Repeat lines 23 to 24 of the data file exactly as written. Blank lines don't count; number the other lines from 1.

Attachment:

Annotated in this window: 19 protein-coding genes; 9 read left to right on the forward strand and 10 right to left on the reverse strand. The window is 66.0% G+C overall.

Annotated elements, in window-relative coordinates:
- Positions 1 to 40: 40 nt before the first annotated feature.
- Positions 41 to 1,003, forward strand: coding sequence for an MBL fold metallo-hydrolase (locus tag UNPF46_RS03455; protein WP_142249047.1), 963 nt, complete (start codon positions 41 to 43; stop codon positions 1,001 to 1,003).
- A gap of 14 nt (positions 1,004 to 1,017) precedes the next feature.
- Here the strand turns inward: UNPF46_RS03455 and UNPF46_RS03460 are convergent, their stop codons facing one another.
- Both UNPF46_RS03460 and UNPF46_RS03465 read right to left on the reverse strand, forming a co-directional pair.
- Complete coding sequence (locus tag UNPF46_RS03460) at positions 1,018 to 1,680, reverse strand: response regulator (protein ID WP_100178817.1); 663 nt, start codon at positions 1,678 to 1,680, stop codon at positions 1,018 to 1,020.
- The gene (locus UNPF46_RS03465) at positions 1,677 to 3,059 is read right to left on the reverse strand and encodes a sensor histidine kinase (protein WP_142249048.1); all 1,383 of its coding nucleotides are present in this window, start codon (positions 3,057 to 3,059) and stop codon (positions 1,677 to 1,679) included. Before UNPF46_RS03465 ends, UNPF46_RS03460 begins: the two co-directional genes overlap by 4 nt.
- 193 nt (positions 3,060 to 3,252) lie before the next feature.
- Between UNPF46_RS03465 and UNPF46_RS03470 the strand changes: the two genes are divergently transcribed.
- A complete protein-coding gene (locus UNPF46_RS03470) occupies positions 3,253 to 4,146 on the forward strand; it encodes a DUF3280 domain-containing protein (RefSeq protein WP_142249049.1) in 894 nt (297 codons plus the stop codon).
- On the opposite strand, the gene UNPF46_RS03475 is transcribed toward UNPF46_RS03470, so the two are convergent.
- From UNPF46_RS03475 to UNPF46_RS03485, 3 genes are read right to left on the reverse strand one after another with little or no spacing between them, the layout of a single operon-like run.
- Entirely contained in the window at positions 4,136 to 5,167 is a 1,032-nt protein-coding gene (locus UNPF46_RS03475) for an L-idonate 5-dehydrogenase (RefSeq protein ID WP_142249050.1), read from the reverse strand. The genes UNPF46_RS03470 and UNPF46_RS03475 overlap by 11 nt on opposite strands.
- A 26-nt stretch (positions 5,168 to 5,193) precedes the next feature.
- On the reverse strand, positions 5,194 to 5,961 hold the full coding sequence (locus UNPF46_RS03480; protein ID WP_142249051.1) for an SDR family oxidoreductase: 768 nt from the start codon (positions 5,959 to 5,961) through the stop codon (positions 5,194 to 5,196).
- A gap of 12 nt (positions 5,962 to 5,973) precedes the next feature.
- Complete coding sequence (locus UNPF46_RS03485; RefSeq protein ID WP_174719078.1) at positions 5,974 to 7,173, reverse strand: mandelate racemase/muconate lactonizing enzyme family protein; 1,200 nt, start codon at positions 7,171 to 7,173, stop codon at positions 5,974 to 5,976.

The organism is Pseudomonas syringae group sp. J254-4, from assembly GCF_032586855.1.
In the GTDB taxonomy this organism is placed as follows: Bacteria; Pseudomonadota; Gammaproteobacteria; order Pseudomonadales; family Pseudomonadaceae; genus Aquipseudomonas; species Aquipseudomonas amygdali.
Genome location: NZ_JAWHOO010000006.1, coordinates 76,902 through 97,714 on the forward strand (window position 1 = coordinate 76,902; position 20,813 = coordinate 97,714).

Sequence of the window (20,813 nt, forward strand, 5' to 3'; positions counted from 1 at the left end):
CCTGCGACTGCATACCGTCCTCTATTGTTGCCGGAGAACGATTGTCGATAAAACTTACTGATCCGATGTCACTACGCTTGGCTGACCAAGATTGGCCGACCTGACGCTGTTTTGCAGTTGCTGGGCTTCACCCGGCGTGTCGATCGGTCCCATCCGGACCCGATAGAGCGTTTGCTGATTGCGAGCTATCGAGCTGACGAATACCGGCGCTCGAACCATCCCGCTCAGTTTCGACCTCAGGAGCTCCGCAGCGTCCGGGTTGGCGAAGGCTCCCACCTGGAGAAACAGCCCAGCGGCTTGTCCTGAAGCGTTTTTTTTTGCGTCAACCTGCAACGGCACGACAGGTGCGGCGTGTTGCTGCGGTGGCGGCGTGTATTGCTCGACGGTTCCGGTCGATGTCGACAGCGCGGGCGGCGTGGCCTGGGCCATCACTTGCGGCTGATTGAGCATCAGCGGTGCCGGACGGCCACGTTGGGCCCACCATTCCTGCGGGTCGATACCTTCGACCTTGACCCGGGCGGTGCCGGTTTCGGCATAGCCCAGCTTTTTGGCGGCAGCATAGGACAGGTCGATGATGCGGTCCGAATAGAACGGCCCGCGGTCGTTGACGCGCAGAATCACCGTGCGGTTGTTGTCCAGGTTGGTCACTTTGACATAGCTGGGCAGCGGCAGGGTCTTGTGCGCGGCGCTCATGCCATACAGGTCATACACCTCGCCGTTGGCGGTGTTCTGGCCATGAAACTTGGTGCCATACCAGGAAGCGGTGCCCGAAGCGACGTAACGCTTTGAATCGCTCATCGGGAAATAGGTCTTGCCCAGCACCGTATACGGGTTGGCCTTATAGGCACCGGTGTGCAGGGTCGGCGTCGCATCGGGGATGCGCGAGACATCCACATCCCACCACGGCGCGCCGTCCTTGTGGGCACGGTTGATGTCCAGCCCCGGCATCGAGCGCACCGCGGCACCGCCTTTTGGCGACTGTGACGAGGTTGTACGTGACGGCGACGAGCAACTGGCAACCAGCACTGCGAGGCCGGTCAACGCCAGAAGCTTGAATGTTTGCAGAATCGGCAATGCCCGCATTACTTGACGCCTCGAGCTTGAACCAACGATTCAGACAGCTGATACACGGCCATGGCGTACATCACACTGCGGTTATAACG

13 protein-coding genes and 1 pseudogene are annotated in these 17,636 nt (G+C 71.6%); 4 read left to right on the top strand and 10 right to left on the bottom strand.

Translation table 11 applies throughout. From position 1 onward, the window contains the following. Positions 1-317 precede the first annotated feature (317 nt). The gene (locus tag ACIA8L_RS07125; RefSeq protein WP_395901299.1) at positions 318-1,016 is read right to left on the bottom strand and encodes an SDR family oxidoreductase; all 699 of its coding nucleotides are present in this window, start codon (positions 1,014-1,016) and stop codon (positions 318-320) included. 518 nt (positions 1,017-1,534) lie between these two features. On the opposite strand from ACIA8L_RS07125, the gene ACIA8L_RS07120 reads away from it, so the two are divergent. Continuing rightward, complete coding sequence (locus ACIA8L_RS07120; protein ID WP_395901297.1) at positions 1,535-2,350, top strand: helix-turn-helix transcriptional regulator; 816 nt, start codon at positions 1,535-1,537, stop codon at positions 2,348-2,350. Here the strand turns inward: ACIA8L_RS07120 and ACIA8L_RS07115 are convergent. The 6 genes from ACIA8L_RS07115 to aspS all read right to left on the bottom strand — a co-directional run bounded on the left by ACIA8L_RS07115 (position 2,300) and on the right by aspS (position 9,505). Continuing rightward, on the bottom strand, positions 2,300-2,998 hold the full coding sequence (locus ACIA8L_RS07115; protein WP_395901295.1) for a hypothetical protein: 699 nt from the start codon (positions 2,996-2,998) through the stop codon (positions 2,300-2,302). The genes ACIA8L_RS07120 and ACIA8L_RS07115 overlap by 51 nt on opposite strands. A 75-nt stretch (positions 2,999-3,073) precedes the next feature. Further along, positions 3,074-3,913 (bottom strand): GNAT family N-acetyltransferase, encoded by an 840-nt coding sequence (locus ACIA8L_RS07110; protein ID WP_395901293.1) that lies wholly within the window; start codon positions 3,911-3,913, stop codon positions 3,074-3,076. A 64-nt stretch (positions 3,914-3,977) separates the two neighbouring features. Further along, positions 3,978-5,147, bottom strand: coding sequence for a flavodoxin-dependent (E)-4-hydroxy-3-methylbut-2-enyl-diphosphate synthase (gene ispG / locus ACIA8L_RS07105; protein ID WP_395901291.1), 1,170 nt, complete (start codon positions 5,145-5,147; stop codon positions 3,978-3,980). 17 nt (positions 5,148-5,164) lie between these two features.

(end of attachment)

Sequence of the window (20,813 nt, forward strand, 5' to 3'; positions counted from 1 at the left end):
CCTGCGACTGCATACCGTCCTCTATTGTTGCCGGAGAACGATTGTCGATAAAACTTACTGATCCGATGTCACTACGCTTGGCTGACCAAGATTGGCCGACCTGACGCTGTTTTGCAGTTGCTGGGCTTCACCCGGCGTGTCGATCGGTCCCATCCGGACCCGATAGAGCGTTTGCTGATTGCGAGCTATCGAGCTGACGAATACCGGCGCTCGAACCATCCCGCTCAGTTTCGACCTCAGGAGCTCCGCAGCGTCCGGGTTGGCGAAGGCTCCCACCTGGAGAAACAGCCCAGCGGCTTGTCCTGAAGCGTTTTTTTTTGCGTCAACCTGCAACGGCACGACAGGTGCGGCGTGTTGCTGCGGTGGCGGCGTGTATTGCTCGACGGTTCCGGTCGATGTCGACAGCGCGGGCGGCGTGGCCTGGGCCATCACTTGCGGCTGATTGAGCATCAGCGGTGCCGGACGGCCACGTTGGGCCCACCATTCCTGCGGGTCGATACCTTCGACCTTGACCCGGGCGGTGCCGGTTTCGGCATAGCCCAGCTTTTTGGCGGCAGCATAGGACAGGTCGATGATGCGGTCCGAATAGAACGGCCCGCGGTCGTTGACGCGCAGAATCACCGTGCGGTTGTTGTCCAGGTTGGTCACTTTGACATAGCTGGGCAGCGGCAGGGTCTTGTGCGCGGCGCTCATGCCATACAGGTCATACACCTCGCCGTTGGCGGTGTTCTGGCCATGAAACTTGGTGCCATACCAGGAAGCGGTGCCCGAAGCGACGTAACGCTTTGAATCGCTCATCGGGAAATAGGTCTTGCCCAGCACCGTATACGGGTTGGCCTTATAGGCACCGGTGTGCAGGGTCGGCGTCGCATCGGGGATGCGCGAGACATCCACATCCCACCACGGCGCGCCGTCCTTGTGGGCACGGTTGATGTCCAGCCCCGGCATCGAGCGCACCGCGGCACCGCCTTTTGGCGACTGTGACGAGGTTGTACGTGACGGCGACGAGCAACTGGCAACCAGCACTGCGAGGCCGGTCAACGCCAGAAGCTTGAATGTTTGCAGAATCGGCAATGCCCGCATTACTTGACGCCTCGAGCTTGAACCAACGATTCAGACAGCTGATACACGGCCATGGCGTACATCACACTGCGGTTATAACG